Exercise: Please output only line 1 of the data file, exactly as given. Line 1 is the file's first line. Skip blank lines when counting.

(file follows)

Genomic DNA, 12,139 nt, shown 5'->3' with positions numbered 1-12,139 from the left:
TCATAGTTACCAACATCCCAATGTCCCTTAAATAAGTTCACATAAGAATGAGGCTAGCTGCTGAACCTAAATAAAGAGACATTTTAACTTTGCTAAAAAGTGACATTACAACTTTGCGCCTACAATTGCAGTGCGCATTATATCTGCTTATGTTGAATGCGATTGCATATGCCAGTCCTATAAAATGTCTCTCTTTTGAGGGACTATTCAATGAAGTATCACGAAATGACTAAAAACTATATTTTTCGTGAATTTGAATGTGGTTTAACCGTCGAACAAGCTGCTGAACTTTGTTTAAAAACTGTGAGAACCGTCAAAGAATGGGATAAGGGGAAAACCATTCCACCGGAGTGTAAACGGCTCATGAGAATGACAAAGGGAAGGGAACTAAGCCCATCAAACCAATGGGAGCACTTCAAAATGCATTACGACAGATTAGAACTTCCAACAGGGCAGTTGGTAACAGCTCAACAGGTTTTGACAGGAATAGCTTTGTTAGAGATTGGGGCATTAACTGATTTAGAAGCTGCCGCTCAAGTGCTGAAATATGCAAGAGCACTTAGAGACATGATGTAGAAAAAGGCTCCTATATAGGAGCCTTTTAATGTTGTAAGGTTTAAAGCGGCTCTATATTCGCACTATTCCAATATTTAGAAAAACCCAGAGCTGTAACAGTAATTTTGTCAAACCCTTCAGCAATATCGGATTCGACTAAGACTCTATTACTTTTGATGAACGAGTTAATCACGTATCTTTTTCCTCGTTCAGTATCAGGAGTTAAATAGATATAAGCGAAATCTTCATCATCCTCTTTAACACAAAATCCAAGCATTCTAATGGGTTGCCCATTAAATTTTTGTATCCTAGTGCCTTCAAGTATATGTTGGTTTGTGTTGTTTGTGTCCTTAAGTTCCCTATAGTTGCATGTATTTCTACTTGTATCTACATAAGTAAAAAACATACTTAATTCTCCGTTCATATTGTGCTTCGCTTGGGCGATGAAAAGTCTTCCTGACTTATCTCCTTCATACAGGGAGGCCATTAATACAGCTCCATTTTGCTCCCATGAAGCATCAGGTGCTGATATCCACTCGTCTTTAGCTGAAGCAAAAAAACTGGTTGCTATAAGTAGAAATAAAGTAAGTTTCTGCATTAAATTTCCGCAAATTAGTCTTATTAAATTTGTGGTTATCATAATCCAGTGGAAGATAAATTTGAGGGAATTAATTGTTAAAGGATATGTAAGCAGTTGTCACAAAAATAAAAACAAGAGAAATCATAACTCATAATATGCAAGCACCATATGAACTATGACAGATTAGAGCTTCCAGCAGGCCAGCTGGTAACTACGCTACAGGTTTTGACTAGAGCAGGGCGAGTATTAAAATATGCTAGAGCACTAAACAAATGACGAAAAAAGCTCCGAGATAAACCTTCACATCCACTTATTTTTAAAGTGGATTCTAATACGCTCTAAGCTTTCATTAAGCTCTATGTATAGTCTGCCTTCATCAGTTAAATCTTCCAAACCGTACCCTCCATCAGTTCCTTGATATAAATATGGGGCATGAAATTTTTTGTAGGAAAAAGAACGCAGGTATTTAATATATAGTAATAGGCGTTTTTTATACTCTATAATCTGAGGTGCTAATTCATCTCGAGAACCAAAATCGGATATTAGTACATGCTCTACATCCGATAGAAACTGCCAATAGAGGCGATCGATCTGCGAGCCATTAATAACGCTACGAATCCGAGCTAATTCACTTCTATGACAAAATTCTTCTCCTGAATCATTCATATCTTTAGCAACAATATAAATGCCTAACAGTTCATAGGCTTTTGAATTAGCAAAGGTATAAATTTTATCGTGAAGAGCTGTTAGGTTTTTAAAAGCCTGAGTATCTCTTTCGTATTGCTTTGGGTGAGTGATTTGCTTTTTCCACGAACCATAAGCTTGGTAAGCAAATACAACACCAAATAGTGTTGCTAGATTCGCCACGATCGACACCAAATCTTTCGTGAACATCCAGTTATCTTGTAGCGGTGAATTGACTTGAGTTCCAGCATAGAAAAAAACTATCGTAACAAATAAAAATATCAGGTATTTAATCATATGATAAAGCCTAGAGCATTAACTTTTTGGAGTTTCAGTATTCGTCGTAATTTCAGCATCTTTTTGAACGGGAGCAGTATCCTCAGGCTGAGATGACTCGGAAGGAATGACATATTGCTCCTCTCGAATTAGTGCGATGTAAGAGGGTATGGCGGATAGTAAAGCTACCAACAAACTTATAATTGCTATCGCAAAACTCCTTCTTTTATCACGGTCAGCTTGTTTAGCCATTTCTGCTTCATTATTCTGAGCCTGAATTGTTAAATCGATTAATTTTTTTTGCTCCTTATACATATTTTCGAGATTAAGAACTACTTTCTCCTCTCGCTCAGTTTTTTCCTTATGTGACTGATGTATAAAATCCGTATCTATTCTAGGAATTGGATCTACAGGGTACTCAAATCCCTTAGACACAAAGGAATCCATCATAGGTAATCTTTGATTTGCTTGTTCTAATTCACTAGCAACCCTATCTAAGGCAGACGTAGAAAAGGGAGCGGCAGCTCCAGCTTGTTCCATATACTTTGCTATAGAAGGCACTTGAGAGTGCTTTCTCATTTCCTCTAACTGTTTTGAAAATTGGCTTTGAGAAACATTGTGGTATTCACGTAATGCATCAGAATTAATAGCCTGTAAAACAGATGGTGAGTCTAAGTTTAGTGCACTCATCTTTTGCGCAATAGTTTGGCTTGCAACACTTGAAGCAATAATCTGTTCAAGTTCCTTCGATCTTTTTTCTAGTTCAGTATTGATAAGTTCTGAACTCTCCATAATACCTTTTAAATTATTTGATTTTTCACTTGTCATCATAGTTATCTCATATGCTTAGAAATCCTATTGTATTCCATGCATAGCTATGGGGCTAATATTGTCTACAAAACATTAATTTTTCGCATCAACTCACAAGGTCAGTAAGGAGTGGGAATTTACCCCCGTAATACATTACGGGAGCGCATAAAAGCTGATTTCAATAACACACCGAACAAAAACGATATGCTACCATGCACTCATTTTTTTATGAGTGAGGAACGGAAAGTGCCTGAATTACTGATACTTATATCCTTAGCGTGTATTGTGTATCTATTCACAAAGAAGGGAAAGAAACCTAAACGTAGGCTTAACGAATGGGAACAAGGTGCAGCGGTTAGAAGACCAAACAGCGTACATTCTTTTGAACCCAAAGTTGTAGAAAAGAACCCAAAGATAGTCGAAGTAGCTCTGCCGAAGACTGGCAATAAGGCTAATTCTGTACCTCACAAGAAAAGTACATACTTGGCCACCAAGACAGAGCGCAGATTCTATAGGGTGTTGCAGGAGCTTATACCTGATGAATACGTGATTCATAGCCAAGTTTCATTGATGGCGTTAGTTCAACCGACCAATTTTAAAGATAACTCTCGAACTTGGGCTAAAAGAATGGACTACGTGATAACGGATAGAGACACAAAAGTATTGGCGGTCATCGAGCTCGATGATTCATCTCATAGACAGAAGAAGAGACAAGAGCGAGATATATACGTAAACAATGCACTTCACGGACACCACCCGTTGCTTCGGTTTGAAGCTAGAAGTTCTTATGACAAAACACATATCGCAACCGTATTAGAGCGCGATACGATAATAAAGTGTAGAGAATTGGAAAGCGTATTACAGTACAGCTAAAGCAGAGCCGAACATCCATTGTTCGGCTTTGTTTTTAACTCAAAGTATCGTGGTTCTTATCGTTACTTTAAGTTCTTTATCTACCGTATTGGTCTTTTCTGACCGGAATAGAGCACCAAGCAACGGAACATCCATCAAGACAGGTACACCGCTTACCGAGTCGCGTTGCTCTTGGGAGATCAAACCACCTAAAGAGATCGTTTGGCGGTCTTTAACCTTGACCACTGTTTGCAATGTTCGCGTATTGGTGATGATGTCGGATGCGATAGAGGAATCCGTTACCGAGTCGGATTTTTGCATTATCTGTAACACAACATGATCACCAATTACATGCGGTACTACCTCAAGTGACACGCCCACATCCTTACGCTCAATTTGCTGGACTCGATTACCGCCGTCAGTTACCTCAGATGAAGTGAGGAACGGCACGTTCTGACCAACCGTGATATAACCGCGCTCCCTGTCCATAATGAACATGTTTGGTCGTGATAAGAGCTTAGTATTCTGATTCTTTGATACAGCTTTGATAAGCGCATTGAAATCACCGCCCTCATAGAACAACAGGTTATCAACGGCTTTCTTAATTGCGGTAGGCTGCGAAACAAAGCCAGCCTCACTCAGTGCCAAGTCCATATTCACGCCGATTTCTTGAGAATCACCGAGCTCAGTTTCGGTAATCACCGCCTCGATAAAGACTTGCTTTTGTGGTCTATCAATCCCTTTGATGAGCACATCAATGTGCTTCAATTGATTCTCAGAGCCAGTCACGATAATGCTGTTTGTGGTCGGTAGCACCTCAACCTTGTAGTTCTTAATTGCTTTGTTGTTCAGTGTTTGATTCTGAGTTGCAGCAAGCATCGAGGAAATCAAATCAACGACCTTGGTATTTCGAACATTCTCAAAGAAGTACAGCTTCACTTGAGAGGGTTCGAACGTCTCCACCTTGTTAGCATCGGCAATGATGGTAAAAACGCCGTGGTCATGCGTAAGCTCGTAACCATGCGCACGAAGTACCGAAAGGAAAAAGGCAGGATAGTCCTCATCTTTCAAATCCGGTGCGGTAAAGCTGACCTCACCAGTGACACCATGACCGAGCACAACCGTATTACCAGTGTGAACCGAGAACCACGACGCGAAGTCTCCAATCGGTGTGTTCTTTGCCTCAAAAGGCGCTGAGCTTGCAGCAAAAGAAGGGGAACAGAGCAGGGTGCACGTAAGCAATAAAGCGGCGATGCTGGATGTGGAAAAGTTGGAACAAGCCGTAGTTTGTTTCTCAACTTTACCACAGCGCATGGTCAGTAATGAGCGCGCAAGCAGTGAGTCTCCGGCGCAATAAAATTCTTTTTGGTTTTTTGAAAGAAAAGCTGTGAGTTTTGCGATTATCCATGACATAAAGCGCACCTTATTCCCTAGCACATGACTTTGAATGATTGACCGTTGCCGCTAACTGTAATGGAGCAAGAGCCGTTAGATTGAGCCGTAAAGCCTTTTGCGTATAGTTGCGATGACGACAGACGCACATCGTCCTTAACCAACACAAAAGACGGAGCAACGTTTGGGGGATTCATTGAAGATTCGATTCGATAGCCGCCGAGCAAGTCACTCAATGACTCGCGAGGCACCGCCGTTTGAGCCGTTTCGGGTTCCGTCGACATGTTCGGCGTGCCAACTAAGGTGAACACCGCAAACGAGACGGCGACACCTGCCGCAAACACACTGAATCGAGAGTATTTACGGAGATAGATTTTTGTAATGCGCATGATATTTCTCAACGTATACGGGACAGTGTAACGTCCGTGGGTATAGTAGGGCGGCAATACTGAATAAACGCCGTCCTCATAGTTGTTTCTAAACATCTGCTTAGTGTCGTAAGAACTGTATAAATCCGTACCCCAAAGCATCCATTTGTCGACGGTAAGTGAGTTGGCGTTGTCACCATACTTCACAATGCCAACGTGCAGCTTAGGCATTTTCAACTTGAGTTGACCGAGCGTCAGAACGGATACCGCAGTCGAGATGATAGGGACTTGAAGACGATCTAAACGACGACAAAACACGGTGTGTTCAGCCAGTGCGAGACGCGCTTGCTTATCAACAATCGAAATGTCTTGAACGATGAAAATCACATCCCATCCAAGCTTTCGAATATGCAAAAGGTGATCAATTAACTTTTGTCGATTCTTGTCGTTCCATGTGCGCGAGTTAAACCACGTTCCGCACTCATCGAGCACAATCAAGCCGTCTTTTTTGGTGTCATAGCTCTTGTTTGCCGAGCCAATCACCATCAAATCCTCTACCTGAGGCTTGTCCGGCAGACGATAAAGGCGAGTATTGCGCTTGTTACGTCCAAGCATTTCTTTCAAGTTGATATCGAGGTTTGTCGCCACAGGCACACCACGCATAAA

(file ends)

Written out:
Genomic DNA, 12,139 nt, shown 5'->3' with positions numbered 1-12,139 from the left: